New S. African law to ban foreigners from owning land
<![CDATA[By Claudine Renaud* [caption id="attachment_16401" align="alignleft" width="300"] South African president, Jacob Zuma, delivers the State of the Nation address in Cape Town on February 12, 2015 (AFP Photo/Rodger Bosch)[/caption]
Johannesburg (AFP) – South African President Jacob Zuma has proposed a law barring foreigners from buying real estate in the country under sweeping land reforms, his office said Saturday.
The reforms are aimed at rectifying inequalities that have persisted since colonial days and apartheid, with white farmers still owning most of the land, and are slated to be enacted this year.
The law on foreign ownership cannot be applied retroactively, but the president’s office said Saturday the government could exercise a “right of first refusal… if the land is deemed strategic.”
The reform is aimed at addressing “the need to secure our limited land for food security and address the land injustice of more than 300 years of colonialism and apartheid,” the statement said.
In future, foreigners — who currently own some five to seven percent of South Africa’s land — would be allowed only to lease property for between 30 and 50 years, and may be required to cede land considered “strategic”.
– Spectre of Zimbabwe reforms –
A prominent realtor dismissed the bid as “a severe miscalculation that is likely to have serious repercussions on investor confidence” in South Africa.
“While the percentage of foreign ownership is low, the calibre of ownership is exactly what we need in this country,” said Lew Geffen of Sotheby’s International Realty.
“What we are effectively saying to them is they’re not welcome here.”
The highly sensitive dossier evokes the spectre of the land reform programme in neighbouring Zimbabwe in the early 2000s when hundreds of white farmers were violently evicted from their land.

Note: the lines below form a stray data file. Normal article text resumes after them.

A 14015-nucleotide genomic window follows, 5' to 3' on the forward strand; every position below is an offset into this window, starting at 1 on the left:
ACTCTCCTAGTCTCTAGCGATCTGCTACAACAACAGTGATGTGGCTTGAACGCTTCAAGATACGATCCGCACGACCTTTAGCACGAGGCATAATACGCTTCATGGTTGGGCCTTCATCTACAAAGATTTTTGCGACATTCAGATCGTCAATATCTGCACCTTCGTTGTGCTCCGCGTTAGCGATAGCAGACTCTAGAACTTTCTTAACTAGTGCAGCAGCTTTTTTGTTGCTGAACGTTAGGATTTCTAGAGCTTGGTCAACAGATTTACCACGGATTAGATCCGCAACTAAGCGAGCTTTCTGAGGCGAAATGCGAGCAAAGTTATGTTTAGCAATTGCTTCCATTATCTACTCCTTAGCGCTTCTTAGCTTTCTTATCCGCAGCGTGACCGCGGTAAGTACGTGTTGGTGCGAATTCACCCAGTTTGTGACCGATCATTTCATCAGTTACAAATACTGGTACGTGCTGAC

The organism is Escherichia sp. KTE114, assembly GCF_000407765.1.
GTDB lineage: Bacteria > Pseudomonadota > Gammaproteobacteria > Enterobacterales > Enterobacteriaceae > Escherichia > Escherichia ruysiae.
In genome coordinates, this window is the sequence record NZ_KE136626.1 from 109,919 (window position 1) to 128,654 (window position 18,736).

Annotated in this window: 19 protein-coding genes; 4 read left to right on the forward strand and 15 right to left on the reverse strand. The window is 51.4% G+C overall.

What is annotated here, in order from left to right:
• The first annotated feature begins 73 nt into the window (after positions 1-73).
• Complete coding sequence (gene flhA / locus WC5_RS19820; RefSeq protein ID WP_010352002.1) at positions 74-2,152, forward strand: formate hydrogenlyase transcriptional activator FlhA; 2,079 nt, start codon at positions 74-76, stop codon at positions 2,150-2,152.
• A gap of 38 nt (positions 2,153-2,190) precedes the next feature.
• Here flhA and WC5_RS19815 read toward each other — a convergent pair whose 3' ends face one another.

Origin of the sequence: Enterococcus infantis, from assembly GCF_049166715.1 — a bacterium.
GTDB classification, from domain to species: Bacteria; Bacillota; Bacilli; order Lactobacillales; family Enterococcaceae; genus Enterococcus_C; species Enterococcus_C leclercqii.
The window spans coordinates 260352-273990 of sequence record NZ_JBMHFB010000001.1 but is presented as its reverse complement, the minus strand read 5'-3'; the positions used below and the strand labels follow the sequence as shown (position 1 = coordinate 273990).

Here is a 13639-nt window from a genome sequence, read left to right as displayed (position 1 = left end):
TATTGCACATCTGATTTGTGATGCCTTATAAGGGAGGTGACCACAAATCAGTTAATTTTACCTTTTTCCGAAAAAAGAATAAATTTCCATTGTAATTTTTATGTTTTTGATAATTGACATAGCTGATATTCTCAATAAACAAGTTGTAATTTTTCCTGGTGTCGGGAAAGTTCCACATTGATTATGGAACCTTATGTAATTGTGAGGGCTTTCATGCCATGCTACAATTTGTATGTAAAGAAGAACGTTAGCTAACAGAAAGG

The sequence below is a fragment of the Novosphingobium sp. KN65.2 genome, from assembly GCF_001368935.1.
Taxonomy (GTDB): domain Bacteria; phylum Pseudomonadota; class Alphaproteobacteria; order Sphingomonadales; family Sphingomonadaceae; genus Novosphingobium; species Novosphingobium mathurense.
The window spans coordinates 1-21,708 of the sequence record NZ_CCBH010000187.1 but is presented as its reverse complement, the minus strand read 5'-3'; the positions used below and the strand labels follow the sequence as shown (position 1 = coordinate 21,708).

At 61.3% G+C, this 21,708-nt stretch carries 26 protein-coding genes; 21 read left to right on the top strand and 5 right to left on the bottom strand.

The government last year relaunched a claims process for black families removed from their land under apartheid rule to apply for compensation.
They were given five years from June 2014 to make their claims, with as many as 400,000 requests for compensation expected at a cost of between 130 and 180 billion rand ($12-17 billion, 9-12 billion euros).
Zuma said Thursday that more than 36,000 claims had been submitted so far.
The next phase will be to split up sprawling farms, limiting land ownership for “any individual” to 12,000 hectares (30,000 acres) per person, and the government would purchase and “redistribute” any land in excess of the limit.
The legislation was the subject of a campaign promise ahead of Zuma’s re-election in 2014.
Observers say Zuma’s aim is to steal thunder from his most vocal adversary, radical populist Julius Malema, who has advocated outright expropriations without compensating ejected farmers.
Zuma’s cabinet must approve the proposed legislation, after which it will be put to public consultation and a parliamentary review before the president can enact it, his office said in a statement.
“Environmentally and security sensitive lands… those that are of historic and have cultural significance, and strategic lands… will be classified by law, and land ownership by foreign nationals (non-citizens) in these areas will be discouraged,” Saturday’s statement said.
A 1913 law gave non-white residents access to only 10 percent of the country’s farmland, which was subsequently revised upward to 13 percent. The rule put in place a system that still sees a majority of the best land in white hands.
Hundreds of thousands of blacks were expelled from their lands in a system that was reinforced after 1948 under apartheid.
White South Africans — around 10 percent of the population — still own as much as 80 percent of the land 20 years after the end of apartheid.* Source AFP/Yahoo]]>